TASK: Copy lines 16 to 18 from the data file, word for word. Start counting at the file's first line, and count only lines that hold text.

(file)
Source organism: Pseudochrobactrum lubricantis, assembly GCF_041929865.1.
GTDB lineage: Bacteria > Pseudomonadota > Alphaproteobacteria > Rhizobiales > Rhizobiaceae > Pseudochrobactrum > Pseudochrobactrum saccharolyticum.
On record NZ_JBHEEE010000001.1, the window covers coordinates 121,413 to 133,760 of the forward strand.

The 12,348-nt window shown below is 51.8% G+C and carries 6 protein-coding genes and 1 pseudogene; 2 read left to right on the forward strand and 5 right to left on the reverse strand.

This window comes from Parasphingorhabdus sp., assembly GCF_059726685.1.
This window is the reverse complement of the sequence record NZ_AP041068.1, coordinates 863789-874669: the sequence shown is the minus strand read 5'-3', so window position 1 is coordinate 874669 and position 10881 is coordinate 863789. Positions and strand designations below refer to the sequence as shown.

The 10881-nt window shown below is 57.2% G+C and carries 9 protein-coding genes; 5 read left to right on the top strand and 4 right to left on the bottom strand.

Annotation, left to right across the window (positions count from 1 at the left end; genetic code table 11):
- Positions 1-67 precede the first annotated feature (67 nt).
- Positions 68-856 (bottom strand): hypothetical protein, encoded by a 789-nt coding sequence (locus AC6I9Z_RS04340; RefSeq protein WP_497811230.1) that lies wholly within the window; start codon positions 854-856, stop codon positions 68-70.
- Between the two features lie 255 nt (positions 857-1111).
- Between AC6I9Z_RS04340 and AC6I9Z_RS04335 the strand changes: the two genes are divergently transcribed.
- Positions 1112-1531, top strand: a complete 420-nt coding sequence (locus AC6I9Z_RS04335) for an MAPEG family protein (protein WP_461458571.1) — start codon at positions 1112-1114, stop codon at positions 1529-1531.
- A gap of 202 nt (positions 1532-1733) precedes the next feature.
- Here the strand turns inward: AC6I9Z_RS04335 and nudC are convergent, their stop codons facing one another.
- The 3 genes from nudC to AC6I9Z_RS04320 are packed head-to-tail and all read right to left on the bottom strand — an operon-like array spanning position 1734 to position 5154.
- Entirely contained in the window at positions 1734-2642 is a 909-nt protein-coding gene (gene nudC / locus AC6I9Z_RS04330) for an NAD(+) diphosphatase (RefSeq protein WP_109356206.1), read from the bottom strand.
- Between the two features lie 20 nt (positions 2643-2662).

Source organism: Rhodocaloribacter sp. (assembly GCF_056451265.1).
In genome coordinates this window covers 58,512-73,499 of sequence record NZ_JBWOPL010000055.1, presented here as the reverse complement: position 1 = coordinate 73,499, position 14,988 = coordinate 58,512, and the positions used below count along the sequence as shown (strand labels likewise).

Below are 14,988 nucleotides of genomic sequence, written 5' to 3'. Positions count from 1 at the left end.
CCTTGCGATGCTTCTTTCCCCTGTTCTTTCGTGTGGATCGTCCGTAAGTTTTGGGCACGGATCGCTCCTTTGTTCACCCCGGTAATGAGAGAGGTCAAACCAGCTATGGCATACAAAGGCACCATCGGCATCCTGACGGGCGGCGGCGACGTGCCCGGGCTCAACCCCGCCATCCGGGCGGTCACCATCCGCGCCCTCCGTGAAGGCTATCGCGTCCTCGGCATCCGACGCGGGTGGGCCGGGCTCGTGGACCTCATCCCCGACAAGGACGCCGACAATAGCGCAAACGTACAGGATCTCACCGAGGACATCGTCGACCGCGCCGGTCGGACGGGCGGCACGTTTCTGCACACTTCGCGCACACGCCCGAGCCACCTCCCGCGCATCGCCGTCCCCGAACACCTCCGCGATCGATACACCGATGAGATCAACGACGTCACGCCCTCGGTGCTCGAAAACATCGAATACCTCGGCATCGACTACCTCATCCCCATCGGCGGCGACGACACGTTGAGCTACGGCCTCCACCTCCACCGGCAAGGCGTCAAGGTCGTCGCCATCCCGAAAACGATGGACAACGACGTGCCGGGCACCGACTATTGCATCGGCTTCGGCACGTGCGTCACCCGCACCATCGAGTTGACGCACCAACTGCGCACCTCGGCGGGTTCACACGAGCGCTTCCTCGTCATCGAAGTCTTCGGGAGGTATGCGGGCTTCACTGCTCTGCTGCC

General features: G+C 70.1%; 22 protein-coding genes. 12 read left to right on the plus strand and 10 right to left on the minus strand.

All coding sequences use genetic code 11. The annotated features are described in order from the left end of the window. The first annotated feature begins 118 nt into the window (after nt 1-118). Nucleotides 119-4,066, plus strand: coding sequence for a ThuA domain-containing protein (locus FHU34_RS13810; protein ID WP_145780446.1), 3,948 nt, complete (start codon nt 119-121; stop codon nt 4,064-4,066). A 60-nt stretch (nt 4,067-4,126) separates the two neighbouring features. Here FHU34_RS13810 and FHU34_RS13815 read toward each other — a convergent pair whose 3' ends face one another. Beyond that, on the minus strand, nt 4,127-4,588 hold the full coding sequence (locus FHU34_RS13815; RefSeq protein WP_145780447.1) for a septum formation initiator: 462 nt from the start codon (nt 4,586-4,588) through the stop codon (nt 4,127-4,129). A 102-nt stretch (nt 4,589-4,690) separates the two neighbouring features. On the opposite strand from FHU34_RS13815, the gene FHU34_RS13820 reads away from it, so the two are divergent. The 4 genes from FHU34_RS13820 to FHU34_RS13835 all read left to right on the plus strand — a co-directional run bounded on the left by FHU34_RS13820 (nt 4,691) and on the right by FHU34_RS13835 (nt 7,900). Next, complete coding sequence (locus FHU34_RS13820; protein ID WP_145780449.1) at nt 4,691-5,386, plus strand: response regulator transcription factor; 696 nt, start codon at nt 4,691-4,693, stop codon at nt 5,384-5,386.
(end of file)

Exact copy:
- The 3 genes from nudC to AC6I9Z_RS04320 are packed head-to-tail and all read right to left on the bottom strand — an operon-like array spanning position 1734 to position 5154.
- Entirely contained in the window at positions 1734-2642 is a 909-nt protein-coding gene (gene nudC / locus AC6I9Z_RS04330) for an NAD(+) diphosphatase (RefSeq protein WP_109356206.1), read from the bottom strand.
- Between the two features lie 20 nt (positions 2643-2662).